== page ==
Feeling itchy in your pants? It’s likely that you’re suffering from thrush – the fungal infection that causes heaps of irritation, swelling, and a serious need to scratch. Annoyingly it’s pretty common too, with up to 75% of us experiencing it at some point during our lives and half us suffering with thrush more than once. Not fun.
Today, Dr Helen Webberley from the online health service mywebdoctor.co.uk gives us the lowdown on thrush.
What are the symptoms of thrush?
“The most common symptom is itching and soreness inside the vagina and on the vulva, or around the anus. A thick, lumpy white vaginal discharge, often described as having the appearance of cottage cheese, is usually also present,” says Dr Webberley.
What causes it?
Thrush is caused by a yeast fungus known as candida that usually lives harmlessly on the skin and in the mouth, gut and vagina. However, when changes occur in the environment or the condition of the skin, it can cause thrush symptoms to develop.
“It’s normal to have bacteria in the vagina – lacto bacilli is a bacteria that’s present in large numbers and keeps the vagina acidic and therefore doesn’t allow the other ‘bugs’ to take over. However if the vaginal environment becomes less acidic these other bugs can increase in number sometimes causing symptoms. Blood is alkaline and semen is alkaline so these can contribute to changing the vaginal environment and women sometimes notice thrush symptoms are more common around their period time or after sex,” says Dr Webberley.
As well as these changes, thrush symptoms are more likely to develop if you are pregnant, have taken antibiotics, are having chemotherapy, or have uncontrolled diabetes, HIV or any illness that effects the immune system.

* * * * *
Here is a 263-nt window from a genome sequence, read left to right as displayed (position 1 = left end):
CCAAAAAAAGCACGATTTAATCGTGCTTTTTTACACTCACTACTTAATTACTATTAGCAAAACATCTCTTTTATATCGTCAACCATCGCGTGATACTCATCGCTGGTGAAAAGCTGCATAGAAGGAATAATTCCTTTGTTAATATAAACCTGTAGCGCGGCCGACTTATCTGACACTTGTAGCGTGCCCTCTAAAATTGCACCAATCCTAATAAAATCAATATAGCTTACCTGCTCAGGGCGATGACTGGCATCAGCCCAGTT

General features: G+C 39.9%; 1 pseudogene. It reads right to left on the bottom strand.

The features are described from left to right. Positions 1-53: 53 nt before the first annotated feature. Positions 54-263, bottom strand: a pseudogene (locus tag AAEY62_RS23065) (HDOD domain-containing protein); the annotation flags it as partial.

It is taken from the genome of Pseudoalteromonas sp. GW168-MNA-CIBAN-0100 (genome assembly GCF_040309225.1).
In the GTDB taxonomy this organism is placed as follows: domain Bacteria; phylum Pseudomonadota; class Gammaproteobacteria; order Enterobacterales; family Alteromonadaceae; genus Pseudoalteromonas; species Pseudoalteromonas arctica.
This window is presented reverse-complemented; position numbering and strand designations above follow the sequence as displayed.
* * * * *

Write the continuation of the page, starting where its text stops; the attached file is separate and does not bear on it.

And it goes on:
So what can bring on thrush? Wearing tight clothing or underwear made of nylon fibres, using highly perfumed products to wash the vagina or douche-rinsing inside the vagina – this can wash away the good bacteria allowing the other bacteria to cause symptoms.
How can it be treated?
The good news about thrush is that it’s super-easy to treat. Make an appointment with your GP (recommended for first time cases or for a severe bout) or shuffle to the nearest chemist for some medication.
"You can treat thrush with anti-fungal cream, vaginal pessaries or both. The cream is applied to the genital area as an external topical treatment and the pessaries are inserted into the vagina at night. There is also a single dose oral tablet available,” says Dr Webberley.
In general you don’t always need a test to confirm thrush as it is usually treated on the signs and symptoms. Dr Webberley says it’s important to note that thrush can live in harmless quantities in the vagina and can be found incidentally on swabs whilst testing for other STIs. Thrush does not need to be treated unless there are symptoms present.
"It is also important to understand that vaginal discharge is normal. The vagina is lubricated by mucus producing glands which give a clear white discharge, this can be heavier at certain times in the period cycle. Only ‘abnormal for you’ discharge should be of concern," she adds.
While you wait for your medication to kick in, try these thrush self-help methods recommended by the PP squad, to help ease the itchy hell...
- Avoid perfumed products
Washing your vagina with water can help soothe the pain, just please, please avoid anything that smells like heaven, aka perfumed soaps, shower gel, that bubble bath you stole from a spa hotel…
- Give sex a second thought
Latex condoms and lube tend to mess with your ladybits if they’re on the sensitive side so avoid having sex if you use either of these. Chances are it’s the last thing your sore, burning, swollen vagina wants anyway.
- Lay off the lycra
Whether or not you’re up for a gym class when you have a bout of thrush, even lounging at home in comfy leggings can irritate your vagina. Get rummaging around in your PJ drawer for the baggiest bottoms you own and wear them all week.
- Ditch the sexy knickers
If you’re anything like us, you love any excuse to bring out the granny pants. Throw your pretty lace thong in the wash bin and rock those cotton Bridget Jones’ with pure pride.